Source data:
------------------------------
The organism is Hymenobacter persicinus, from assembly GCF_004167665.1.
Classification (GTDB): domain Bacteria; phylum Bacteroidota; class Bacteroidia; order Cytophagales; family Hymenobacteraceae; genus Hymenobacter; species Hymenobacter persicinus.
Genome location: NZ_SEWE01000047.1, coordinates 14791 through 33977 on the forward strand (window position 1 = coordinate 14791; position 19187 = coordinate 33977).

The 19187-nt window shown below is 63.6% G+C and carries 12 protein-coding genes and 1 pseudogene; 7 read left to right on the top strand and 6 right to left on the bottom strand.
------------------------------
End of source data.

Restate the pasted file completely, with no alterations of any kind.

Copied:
The organism is Hymenobacter persicinus, from assembly GCF_004167665.1.
Classification (GTDB): domain Bacteria; phylum Bacteroidota; class Bacteroidia; order Cytophagales; family Hymenobacteraceae; genus Hymenobacter; species Hymenobacter persicinus.
Genome location: NZ_SEWE01000047.1, coordinates 14791 through 33977 on the forward strand (window position 1 = coordinate 14791; position 19187 = coordinate 33977).

The 19187-nt window shown below is 63.6% G+C and carries 12 protein-coding genes and 1 pseudogene; 7 read left to right on the top strand and 6 right to left on the bottom strand.